Cleaning Indoor Air with Nedlaw Living Wall Biofilters

Living Wall Biofilter at Drexel University in Philadelphia, PA

The Air Quality Dilemma

North Americans spend over 90% of their time indoors and as much as 30% of the energy consumed by the building is used to generate an adequate environment for these occupants. Facility managers are therefore caught in the bind of trying to provide a good environment for their clients while trying to run the building as economically as possible. An Indoor Air Biofilter Living Wall helps solve this dilemma.

Indoor Air Biofilters

The Nedlaw Biofilter is the result of close to 20 years of research at the University of Guelph. This research started at the Canada Life Environmental Room at the Toronto head office of Canada Life Assurance (now part of GWL) in the mid ‘90’s. At first glance, the living wall appears as a vertical hydroponic green wall containing a wide range of foliage tropical plants.

Schematic of Indoor Air Biofilter

However, the plant wall is actually an integrated part of the handling system for the building. Air is actively forced through the wall of plants where pollutants such formaldehyde and benzene in the air are biologically degraded into their benign constituents of water and carbon dioxide. The clean air is then distributed throughout the space by the mechanical system. The biofilter is an adaptation of two industrial processes. The first being biofiltration which is the passing of contaminated air stream through a biologically active substrate where beneficial microbes use the pollutants (such as VOCs) as a food source. The second is phytoremediation; where green plants help the growth of these beneficial microbes.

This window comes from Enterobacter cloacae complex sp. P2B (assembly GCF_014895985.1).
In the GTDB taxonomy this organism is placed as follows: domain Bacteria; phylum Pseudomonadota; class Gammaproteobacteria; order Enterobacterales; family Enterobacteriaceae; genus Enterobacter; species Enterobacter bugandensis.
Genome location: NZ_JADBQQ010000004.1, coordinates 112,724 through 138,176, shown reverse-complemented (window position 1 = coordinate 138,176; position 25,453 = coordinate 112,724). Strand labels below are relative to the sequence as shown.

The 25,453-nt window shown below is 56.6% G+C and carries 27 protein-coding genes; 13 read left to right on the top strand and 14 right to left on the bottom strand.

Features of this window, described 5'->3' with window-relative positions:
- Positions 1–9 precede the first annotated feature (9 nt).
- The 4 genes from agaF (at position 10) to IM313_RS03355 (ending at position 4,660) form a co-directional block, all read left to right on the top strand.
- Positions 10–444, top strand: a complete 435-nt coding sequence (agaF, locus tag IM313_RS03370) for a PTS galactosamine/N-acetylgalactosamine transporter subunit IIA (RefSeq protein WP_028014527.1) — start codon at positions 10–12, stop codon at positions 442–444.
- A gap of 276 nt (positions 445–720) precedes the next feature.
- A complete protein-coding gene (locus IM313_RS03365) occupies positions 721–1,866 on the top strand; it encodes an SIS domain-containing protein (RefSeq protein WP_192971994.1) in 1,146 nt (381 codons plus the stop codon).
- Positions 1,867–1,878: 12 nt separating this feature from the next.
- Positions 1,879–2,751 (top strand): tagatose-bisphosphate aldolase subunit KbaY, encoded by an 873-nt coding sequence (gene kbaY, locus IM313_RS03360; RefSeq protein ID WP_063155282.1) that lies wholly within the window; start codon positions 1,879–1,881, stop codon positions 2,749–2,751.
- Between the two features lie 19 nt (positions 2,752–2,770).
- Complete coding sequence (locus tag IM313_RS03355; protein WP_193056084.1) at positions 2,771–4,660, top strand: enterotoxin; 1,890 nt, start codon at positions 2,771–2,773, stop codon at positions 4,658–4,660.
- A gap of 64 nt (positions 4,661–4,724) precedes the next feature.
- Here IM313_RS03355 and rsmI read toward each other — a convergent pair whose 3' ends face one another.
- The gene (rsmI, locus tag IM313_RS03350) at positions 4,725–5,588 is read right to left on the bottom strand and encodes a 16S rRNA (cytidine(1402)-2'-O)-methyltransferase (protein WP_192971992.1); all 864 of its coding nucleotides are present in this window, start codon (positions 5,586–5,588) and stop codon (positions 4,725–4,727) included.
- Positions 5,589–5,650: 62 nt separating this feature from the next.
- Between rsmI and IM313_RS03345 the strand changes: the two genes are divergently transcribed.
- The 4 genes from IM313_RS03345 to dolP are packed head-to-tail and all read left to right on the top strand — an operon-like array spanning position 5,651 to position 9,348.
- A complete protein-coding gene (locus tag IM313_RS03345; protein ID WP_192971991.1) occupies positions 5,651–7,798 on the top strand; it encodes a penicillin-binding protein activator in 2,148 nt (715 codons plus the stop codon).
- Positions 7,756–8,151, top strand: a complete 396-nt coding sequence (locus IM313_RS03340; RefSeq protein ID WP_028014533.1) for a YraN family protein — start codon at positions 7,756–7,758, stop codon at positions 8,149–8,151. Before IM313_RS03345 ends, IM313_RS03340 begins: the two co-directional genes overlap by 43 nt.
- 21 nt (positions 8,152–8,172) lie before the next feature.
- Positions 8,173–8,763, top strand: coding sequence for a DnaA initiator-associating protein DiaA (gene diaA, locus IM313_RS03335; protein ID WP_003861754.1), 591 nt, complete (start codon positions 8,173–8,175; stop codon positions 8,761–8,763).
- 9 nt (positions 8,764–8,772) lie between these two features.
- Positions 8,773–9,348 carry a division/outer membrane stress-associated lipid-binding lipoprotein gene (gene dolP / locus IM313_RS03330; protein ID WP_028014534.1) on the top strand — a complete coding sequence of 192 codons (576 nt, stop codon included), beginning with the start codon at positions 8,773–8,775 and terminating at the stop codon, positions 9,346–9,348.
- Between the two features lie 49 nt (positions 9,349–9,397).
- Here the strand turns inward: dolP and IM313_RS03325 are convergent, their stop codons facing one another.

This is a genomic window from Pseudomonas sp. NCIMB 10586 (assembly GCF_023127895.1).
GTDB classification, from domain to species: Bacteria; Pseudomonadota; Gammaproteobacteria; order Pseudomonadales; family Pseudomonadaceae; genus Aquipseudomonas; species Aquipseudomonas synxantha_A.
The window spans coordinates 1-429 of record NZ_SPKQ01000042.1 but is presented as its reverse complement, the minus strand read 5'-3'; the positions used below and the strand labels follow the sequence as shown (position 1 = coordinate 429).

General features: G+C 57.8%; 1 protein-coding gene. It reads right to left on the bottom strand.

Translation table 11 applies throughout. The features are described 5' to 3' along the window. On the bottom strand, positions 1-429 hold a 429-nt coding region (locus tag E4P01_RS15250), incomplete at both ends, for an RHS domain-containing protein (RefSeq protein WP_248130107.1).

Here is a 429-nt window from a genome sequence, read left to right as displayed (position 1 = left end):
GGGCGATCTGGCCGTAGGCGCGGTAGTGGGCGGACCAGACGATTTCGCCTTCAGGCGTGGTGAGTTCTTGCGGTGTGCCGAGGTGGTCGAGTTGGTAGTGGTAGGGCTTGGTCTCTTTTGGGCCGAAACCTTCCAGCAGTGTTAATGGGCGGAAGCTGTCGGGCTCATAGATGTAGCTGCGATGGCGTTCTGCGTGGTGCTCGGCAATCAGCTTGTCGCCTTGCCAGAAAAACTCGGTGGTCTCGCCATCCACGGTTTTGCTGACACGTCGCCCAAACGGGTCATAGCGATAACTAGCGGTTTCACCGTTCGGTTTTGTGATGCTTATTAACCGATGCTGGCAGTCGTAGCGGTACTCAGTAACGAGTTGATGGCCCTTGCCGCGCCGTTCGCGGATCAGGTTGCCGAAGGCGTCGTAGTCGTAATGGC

The indoor air biofilter can be thought of as a biofilter with the plants integrated within. Behind the scenes, a pump constantly circulates water and nutrients from a reservoir at the base to the top of the wall. The water then flows down the wall through a porous synthetic root media in which the plants are rooted. Air from the occupied space is actively drawn through the plant wall by either the HVAC system or on-board fans and then returned to the occupied space. As the dirty air from the space comes in contact with the growing (rooting) media, contaminants move into the water phase where they are broken down by the beneficial microbes.

Indoor Air Biofilters Improve Air Quality

The biofilter improves the indoor environment through a number of ways; first in terms of its impact on air’s contaminant levels. A single pass through the Nedlaw Living Wall removes 75% of the harmful chemicals, generating air the same quality as found outdoors. University studies indicate that a properly sized Biofilter can reduce the indoor pollutants by 30%. The biofilter can generate this clean air for up to 90% less energy than conventional ventilations systems in the heat of the summer or cold of winter.

VOCs Removed with one single pass thru our biofilter

Other Benefits of Indoor Air Biofilters

The living wall improves the aesthetics of the indoor space. There are increasingly strong links between indoor air quality, greening the indoor space and the well-being of the occupants. Greening the space and improving air quality reduces the stress levels, increases the productivity and reduces absenteeism.

The biofilter also affects the sound environment of the indoor space. In office spaces the “business buzz” is steady and can in itself add to employee stress. The sound of abatement and white noise feature